Northern Red Oak

Basisdaten

northern red oak (Quercus rubra) leaf
northern red oak (Quercus rubra) leaf
  • northern red oak (Quercus rubra) leaf
  • northern red oak (Quercus rubra) leaf underside
  • northern red oak (Quercus rubra) budding
  • northern red oak (Quercus rubra) flower
  • northern red oak (Quercus rubra) flower
  • northern red oak (Quercus rubra) flowers
  • northern red oak (Quercus rubra) flower
  • northern red oak (Quercus rubra) fruits / acorns
  • northern red oak (Quercus rubra) branch with terminal bud
  • northern red oak (Quercus rubra) trunk / bark
  • northern red oak (Quercus rubra) tree
description: 

The Red oak is native to North America. But it is very common to find it in Europe. The oak is a major supplier of timber. The hard wood is used in furniture industry, boat building and track laying (railway sleepers).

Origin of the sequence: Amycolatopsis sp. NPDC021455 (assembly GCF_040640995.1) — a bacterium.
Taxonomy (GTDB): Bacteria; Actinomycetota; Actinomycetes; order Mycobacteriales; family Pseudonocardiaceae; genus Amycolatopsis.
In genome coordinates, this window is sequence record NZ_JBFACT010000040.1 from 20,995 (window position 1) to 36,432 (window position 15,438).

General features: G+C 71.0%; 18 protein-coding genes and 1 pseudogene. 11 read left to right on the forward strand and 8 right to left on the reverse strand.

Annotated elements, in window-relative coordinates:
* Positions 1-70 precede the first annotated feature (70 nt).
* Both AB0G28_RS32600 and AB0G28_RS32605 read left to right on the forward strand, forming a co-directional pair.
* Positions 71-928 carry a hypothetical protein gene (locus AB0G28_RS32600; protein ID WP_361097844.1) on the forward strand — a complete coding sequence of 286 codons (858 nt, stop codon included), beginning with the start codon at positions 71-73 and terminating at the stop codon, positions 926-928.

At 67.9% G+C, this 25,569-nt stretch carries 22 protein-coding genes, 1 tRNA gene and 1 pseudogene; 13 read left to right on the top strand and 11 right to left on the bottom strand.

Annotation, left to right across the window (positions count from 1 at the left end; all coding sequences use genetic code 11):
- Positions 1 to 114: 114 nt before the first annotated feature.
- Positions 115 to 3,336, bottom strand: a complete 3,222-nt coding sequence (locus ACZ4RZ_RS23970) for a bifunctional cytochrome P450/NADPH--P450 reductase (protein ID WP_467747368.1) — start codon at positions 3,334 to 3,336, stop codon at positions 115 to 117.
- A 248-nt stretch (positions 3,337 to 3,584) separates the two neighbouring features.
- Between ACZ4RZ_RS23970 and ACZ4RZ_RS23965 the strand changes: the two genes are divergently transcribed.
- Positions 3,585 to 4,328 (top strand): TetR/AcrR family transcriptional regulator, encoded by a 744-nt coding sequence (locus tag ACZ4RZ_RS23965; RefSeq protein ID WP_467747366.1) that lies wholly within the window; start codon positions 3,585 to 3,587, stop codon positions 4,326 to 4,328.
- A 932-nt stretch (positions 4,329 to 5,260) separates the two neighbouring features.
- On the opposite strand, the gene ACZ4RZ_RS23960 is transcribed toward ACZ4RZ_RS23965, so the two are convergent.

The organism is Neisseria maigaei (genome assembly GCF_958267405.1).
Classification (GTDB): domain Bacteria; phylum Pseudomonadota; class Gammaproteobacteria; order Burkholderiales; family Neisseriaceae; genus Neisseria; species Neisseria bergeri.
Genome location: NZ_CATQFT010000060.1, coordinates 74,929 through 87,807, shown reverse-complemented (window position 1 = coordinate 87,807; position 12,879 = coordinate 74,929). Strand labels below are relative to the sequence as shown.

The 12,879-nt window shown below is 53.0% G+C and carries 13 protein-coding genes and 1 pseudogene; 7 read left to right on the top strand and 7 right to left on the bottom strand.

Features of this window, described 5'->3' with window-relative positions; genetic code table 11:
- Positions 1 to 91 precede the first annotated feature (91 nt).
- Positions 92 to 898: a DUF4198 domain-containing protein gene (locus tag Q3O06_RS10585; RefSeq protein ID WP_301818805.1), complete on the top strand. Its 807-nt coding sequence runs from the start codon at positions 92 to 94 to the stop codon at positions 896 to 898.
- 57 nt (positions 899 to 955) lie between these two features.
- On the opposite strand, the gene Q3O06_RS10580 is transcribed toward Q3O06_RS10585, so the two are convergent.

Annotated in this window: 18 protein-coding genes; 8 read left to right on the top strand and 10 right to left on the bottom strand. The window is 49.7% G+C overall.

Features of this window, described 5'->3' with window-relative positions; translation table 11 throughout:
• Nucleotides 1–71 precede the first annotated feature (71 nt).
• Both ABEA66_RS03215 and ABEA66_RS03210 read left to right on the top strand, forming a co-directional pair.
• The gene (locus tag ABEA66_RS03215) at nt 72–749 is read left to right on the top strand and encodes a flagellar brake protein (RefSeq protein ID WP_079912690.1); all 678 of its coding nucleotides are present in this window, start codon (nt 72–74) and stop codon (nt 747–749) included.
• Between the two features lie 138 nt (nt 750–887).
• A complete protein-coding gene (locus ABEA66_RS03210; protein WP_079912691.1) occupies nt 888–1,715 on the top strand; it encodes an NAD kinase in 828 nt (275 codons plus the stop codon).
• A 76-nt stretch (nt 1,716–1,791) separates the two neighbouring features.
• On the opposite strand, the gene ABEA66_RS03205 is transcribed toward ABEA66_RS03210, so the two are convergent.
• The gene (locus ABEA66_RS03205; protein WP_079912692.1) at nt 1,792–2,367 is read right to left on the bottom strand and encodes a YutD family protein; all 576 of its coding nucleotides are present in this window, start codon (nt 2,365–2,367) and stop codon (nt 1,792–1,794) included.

Tree profile

name botanical: 
Quercus rubra
family: 
Beech family (Fagaceae)
species: 
deciduous tree
height: 
up to more than 30 m (99 ft)
leaf: 

The leaves of Red oak are deeply sinuate to lobed. The lobe ends are tapered. The leaf can be 22 cm (8.7 in) long. The leaf margin is smooth.

leaf shape: 
sinuate
leaf margin: 
smooth
leaf position: 
alternate
fall foliage: 
orange - brown
flowering: 
April - May
blossom color: 
green-yellowish
blossom description: 

The flowers form greenish - yellow drooping catkins. Flowering and leafing sprout together.

gender distribution: 
monoecious
fruit: 

The acorns hang on short stems in shallow fruit cups.

branches: 

The twigs are red-brown with light lenticels. The buds are reddish, slightly ovate, taper to a point and occur most frequently on branch end.

bark: 
The bark is dark brown and deeply fissured.
root: 
Deep to heart-rooting plant
location: 
Sun to half-shade
soil: 
sandy to loamy to strong loamy
ph value: 
slightly acidic to alkaline
usage: 

single tree, planting in groups, parks and garden

Typical diseases for Northern Red Oak

Typical fungi for Northern Red Oak